For those who haven’t invested in VR (or simply aren’t interested), the existence of an extra add-on release to 2016’s brilliant SUPERHOT may seem a bit perplexing. Taking out the assumption that a new team might have moved onto other projects and similarly interesting ideas by this point after a foray into VR — even if said team is named after the very debut they found fame with — is MIND CONTROL DELETE warranted nearly four years on? While the expansion has been in Early Access for some time, it’s only now that it’s been made available as a complete package. Completely free to the approximate two million having already purchased the base game prior.
A generous offer given the amount of content on offer in MIND CONTROL DELETE; discounting its secrets to uncover, there’s a probable 8-10 hours worth to invest in. A significant step up from the base game’s relatively short run-time, despite its excellently on-point pitch prior. Yet even with an increased length and suggestions on unraveling the narrative further, do SUPERHOT Team expand on the slowed-down, first-person puzzle-shooting as far as gameplay goes? At least in any meaningful ways that aren’t simply a retread? The good news, to kick things off here, is that yes: MIND CONTROL DELETE does offer interesting-enough twists and deviations on the excellent formula for players to feel a second visit is warranted. But that’s not to say fans will find themselves in drastically different set-ups as far as environments and apparatus are concerned. For better or worse, MIND CONTROL DELETE is perfectly comfortable in confiding the exact same aesthetic and style of presentation.
The game is still a minimalist attire of low-poly objects and many a red humanoid to take down. Bullets still streak past in visible red streams as on-screen prompts flash into view — serving as both notifiers to an empty weapon or the narrative’s resuming of some antagonistic dissuader upon another delving into the fleeting return to storytelling. On the surface not much has changed; if you were the more cynical time, you could argue that if anything the expansion doesn’t exactly build on or flesh out the original’s more subversive properties. Granted, SUPERHOT was never one to match the allure of a game like Undertale or Pony Island so far as excellently deconstructing its own existence as a game was concerned. Yet if you were expecting MIND CONTROL DELETE to rectify the original’s narrative/thematic promise, you may be left disappointed by how little is spent in attempting to mess with player’s perceptions. There are some interesting ideas — such as the way environments will on occasion distort, only properly rendering when in extremely close proximity — but their random nature upon level boot-up feels less like meaningful exposure and more just a pleasant visual effect.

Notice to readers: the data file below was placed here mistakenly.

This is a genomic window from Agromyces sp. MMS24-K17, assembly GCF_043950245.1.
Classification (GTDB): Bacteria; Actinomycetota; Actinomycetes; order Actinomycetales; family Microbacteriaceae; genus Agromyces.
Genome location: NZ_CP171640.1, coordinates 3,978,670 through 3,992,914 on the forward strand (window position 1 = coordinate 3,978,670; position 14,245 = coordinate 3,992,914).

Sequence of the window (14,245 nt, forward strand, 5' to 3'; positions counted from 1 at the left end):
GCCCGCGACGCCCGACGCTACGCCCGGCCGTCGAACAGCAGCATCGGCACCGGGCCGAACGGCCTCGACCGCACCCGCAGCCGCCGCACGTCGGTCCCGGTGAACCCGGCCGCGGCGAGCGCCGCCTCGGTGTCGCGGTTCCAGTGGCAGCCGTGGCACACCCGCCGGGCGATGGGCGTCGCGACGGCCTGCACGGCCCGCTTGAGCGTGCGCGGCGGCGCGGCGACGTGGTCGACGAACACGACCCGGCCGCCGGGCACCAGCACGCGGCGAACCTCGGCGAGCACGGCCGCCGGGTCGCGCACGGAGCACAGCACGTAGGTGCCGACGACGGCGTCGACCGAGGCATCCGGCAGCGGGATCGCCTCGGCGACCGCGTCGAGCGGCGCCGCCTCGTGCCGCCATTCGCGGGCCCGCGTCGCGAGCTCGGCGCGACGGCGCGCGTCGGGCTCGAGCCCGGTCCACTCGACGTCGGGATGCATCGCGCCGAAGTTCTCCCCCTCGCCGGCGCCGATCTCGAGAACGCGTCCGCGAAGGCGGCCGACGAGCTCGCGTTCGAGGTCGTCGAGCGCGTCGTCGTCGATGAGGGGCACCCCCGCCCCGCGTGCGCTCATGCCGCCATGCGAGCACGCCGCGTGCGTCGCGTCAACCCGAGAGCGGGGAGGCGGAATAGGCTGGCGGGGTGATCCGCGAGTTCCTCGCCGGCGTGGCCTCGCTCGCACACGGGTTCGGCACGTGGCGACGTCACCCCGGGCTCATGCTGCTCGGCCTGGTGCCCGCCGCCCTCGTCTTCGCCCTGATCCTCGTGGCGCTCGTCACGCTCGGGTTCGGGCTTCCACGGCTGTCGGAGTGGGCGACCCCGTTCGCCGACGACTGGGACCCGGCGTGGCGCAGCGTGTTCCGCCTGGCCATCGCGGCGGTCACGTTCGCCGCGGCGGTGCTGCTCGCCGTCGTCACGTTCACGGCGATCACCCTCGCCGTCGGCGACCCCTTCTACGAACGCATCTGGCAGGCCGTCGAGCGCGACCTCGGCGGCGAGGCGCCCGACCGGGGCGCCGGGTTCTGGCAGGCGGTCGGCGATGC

Even so, these are only ever small gripes to raise — criticism that proves to be not all that damaging in the long-run given the returning familiarity of the gameplay. A gameplay loop that still requires you to make small, minute moves. Making the most of the fact time only moves when you do, so as to take out a set number of targets, in order to progress. In this case, getting hit doesn’t automatically mean failure as you’re given two hearts by default to complete a level, yet even with this minor addition of assistance, it’s still wise to measure up the situation and make the most with what you’re given. Especially in the latter parts of the campaign, wherein the number of levels you have to beat as part of a sequence increases. Fail and you’re required to start the whole sequence again with a new, randomly-assigned set of environments. And considering each level starts you at any number of spots in an environment, the items you have at arm’s length to begin with can also vary. At one point, you may be fortunately lucky to have a nearby shotgun or rifle, in others you may be restricted to non-lethal furniture in the first few seconds.